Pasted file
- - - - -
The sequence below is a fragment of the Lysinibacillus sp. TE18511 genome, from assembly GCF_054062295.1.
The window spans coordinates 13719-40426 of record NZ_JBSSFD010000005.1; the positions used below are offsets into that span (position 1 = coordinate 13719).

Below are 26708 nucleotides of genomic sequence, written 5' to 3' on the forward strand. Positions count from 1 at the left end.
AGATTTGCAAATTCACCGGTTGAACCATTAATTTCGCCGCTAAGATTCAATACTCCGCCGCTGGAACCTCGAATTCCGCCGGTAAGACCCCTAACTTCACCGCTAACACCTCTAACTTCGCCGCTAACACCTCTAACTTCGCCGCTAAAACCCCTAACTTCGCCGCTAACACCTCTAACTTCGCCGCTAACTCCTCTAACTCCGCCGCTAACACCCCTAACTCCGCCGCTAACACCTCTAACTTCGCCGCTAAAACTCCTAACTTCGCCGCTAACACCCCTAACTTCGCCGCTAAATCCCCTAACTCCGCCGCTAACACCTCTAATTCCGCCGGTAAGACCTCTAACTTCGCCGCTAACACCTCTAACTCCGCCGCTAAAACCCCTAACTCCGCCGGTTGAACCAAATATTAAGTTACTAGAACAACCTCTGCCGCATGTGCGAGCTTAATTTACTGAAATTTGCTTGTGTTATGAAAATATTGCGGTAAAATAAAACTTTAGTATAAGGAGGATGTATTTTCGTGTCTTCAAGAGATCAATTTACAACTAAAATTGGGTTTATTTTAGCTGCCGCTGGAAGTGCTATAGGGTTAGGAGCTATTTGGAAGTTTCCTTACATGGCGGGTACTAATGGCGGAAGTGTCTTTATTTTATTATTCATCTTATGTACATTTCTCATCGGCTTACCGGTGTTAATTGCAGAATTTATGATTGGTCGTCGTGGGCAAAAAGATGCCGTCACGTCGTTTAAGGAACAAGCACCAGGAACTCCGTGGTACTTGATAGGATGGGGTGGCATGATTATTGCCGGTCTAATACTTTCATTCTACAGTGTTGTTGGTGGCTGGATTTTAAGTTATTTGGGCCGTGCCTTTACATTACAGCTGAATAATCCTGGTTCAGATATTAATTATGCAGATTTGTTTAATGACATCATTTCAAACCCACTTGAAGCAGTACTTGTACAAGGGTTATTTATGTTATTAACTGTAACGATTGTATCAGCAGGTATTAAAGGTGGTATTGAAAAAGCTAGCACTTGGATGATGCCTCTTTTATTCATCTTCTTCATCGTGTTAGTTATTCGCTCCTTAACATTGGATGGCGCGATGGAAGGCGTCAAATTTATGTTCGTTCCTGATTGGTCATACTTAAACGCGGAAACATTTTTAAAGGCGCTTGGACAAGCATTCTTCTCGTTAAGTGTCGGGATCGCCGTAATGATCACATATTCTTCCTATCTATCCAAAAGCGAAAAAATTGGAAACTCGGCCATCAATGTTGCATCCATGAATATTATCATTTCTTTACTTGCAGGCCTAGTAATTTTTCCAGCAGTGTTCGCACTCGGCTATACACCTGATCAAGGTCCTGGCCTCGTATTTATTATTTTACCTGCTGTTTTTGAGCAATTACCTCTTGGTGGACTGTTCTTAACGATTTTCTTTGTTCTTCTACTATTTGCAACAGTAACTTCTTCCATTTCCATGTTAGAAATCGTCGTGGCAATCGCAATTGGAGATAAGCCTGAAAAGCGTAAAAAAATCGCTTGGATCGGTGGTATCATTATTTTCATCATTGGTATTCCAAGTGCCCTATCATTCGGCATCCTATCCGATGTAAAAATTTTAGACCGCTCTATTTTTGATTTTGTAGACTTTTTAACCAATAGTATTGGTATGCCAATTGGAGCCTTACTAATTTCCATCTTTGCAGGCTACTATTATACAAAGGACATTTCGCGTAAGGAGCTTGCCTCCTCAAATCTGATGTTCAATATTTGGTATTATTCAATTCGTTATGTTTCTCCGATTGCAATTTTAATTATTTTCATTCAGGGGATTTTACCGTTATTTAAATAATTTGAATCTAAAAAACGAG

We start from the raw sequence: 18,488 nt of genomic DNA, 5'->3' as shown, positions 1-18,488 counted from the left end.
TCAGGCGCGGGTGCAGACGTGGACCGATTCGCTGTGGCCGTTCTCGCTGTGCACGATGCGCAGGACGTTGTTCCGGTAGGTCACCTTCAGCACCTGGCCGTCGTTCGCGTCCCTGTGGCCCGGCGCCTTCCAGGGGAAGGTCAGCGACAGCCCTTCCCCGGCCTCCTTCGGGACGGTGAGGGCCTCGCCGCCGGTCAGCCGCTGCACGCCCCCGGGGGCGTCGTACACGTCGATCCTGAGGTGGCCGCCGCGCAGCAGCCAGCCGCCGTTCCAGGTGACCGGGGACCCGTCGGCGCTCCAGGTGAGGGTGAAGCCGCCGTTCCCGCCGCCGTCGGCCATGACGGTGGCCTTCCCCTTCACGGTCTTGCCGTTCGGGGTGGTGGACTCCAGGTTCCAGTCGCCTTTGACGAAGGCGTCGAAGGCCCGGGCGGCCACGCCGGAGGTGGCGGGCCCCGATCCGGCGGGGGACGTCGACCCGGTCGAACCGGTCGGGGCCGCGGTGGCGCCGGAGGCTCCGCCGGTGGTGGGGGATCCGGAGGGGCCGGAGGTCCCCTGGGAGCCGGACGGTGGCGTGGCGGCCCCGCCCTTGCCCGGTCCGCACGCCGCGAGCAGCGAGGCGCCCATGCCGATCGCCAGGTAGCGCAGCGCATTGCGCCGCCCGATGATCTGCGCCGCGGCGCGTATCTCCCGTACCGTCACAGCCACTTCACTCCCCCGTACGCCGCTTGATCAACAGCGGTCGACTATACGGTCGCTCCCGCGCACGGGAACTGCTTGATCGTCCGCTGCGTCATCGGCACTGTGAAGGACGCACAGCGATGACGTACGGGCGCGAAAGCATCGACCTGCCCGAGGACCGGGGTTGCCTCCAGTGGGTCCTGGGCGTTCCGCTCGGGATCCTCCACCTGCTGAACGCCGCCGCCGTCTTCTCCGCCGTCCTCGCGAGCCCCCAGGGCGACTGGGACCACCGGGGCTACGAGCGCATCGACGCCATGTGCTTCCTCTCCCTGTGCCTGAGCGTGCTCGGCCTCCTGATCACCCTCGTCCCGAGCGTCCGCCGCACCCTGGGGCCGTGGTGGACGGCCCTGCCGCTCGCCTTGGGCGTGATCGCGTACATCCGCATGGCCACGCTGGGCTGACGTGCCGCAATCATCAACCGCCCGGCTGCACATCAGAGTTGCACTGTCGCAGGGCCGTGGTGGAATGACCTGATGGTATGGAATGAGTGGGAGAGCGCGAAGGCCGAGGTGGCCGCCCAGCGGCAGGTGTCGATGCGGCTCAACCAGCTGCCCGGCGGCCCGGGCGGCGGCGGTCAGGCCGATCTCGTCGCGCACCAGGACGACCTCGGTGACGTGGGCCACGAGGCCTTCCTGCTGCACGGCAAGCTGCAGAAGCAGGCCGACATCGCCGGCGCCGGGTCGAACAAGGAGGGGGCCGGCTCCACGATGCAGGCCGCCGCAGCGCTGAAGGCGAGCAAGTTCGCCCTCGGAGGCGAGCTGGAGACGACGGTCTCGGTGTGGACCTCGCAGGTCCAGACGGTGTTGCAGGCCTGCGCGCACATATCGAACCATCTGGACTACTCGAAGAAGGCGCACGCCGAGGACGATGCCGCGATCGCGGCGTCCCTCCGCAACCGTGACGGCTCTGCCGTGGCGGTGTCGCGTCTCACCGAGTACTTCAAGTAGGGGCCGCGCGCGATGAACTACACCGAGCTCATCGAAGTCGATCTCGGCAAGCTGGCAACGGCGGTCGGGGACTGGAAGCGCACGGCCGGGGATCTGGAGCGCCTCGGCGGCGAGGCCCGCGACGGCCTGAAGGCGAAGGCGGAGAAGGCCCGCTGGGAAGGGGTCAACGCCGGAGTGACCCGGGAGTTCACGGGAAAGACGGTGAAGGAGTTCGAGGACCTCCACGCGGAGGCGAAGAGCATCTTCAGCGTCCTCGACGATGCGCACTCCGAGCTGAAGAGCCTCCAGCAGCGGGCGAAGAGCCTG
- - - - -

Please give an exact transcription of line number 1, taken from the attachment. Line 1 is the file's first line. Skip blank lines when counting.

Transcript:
The sequence below is a fragment of the Lysinibacillus sp. TE18511 genome, from assembly GCF_054062295.1.